That is, to a speaker of Kwak'wala, the sentence does not contain the "words" 'him-the-otter' or 'with-his-club' Instead, the markers -i-da (PIVOT-'the'), referring to "man", attaches not to the noun bəgwanəma ("man") but to the verb; the markers -χ-a (ACCUSATIVE-'the'), referring to otter, attach to bəgwanəma instead of to q'asa ('otter'), etc. In other words, a speaker of Kwak'wala does not perceive the sentence to consist of these phonological words:
A central publication on this topic is the volume edited by Dixon and Aikhenvald (2002), examining the mismatch between prosodic-phonological and grammatical definitions of "word" in various Amazonian, Australian Aboriginal, Caucasian, Eskimo, Indo-European, Native North American, West African, and sign languages. Apparently, a wide variety of languages make use of the hybrid linguistic unit clitic, possessing the grammatical features of independent words but the prosodic-phonological lack of freedom of bound morphemes. The intermediate status of clitics poses a considerable challenge to linguistic theory.
Given the notion of a lexeme, it is possible to distinguish two kinds of morphological rules. Some morphological rules relate to different forms of the same lexeme, but other rules relate to different lexemes. Rules of the first kind are inflectional rules, but those of the second kind are rules of word formation. The generation of the English plural dogs from dog is an inflectional rule, and compound phrases and words like dog catcher or dishwasher are examples of word formation. Informally, word formation rules form "new" words (more accurately, new lexemes), and inflection rules yield variant forms of the "same" word (lexeme).
The distinction between inflection and word formation is not at all clear-cut. There are many examples for which linguists fail to agree whether a given rule is inflection or word formation. The next section will attempt to clarify the distinction.
Word formation includes a process in which one combines two complete words, but inflection allows the combination of a suffix with a verb to change the latter's form to that of the subject of the sentence. For example: in the present indefinite, 'go' is used with subject I/we/you/they and plural nouns, but third-person singular pronouns (he/she/it) and singular nouns causes 'goes' to be used. The '-es' is therefore an inflectional marker that is used to match with its subject. A further difference is that in word formation, the resultant word may differ from its source word's grammatical category, but in the process of inflection, the word never changes its grammatical category.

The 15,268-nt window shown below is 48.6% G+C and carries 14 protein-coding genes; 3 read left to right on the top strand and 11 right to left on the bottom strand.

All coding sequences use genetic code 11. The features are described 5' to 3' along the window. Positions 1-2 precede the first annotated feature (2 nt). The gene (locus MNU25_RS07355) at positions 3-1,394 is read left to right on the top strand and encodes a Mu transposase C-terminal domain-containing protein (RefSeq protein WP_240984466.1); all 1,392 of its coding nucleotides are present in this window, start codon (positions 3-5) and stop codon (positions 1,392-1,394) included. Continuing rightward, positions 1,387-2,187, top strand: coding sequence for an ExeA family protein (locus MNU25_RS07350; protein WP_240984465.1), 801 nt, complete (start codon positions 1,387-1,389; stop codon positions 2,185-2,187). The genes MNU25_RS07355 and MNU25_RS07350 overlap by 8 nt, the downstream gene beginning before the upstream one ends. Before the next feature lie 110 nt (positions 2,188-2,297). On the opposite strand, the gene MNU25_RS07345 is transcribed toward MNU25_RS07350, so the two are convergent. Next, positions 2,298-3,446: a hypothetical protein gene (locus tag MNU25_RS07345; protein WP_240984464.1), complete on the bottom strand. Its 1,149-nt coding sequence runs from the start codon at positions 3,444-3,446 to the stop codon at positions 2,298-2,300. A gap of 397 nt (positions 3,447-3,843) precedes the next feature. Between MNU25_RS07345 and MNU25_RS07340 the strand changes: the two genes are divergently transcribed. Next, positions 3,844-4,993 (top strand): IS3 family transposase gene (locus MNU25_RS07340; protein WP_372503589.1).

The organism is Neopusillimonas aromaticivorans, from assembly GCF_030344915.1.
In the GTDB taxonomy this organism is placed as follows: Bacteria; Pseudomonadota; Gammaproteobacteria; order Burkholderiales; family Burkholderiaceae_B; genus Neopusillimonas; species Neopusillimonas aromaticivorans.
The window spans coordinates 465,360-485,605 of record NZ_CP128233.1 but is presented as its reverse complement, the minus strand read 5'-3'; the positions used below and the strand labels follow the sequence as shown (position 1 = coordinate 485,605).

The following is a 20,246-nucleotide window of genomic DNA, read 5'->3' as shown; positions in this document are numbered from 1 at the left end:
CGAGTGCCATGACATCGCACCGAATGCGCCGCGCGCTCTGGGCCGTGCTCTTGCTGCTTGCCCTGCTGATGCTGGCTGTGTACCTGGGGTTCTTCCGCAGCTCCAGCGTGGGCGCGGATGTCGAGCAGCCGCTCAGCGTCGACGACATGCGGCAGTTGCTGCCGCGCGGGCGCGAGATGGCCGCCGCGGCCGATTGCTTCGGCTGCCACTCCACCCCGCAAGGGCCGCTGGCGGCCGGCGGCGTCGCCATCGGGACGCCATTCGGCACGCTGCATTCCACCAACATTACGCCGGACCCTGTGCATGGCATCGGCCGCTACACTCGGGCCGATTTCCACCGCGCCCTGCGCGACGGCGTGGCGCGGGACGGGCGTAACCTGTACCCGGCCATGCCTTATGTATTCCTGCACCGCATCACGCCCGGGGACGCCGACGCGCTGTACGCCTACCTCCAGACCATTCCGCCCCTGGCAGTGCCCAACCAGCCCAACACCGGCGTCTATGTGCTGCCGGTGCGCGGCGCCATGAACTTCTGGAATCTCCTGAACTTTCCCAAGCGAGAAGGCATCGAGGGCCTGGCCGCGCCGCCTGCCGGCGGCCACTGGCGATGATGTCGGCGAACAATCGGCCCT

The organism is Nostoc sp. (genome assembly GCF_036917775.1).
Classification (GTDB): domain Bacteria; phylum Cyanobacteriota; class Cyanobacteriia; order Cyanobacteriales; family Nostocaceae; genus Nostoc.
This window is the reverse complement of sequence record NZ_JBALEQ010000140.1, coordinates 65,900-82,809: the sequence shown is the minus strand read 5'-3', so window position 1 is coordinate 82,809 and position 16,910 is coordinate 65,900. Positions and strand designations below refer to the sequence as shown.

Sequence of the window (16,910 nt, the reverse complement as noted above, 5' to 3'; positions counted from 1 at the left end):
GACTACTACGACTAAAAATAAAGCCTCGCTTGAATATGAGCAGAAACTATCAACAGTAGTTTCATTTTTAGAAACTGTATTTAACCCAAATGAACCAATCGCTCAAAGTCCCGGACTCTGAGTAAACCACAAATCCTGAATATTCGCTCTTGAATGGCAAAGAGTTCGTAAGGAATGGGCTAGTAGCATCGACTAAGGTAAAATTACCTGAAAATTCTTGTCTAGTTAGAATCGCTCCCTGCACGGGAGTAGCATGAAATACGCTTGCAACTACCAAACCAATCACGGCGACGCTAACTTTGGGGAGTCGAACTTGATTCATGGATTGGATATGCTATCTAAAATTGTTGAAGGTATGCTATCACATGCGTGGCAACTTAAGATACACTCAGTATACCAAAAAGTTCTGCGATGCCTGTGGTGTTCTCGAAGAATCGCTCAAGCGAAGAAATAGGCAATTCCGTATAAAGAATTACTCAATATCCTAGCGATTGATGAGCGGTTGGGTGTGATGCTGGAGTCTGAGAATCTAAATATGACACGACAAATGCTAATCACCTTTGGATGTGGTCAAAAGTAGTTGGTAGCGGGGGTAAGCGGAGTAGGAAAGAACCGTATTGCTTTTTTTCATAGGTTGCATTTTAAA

There is a further distinction between two primary kinds of morphological word formation: derivation and compounding. The latter is a process of word formation that involves combining complete word forms into a single compound form. Dog catcher, therefore, is a compound, as both dog and catcher are complete word forms in their own right but are subsequently treated as parts of one form. Derivation involves affixing bound (non-independent) forms to existing lexemes, but the addition of the affix derives a new lexeme. The word independent, for example, is derived from the word dependent by using the prefix in-, and dependent itself is derived from the verb depend. There is also word formation in the processes of clipping in which a portion of a word is removed to create a new one, blending in which two parts of different words are blended into one, acronyms in which each letter of the new word represents a specific word in the representation (NATO for North Atlantic Treaty Organization), borrowing in which words from one language are taken and used in another, and coinage in which a new word is created to represent a new object or concept.
A linguistic paradigm is the complete set of related word forms associated with a given lexeme. The familiar examples of paradigms are the conjugations of verbs and the declensions of nouns. Also, arranging the word forms of a lexeme into tables, by classifying them according to shared inflectional categories such as tense, aspect, mood, number, gender or case, organizes such. For example, the personal pronouns in English can be organized into tables by using the categories of person (first, second, third); number (singular vs. plural); gender (masculine, feminine, neuter); and case (nominative, oblique, genitive). 041b061a72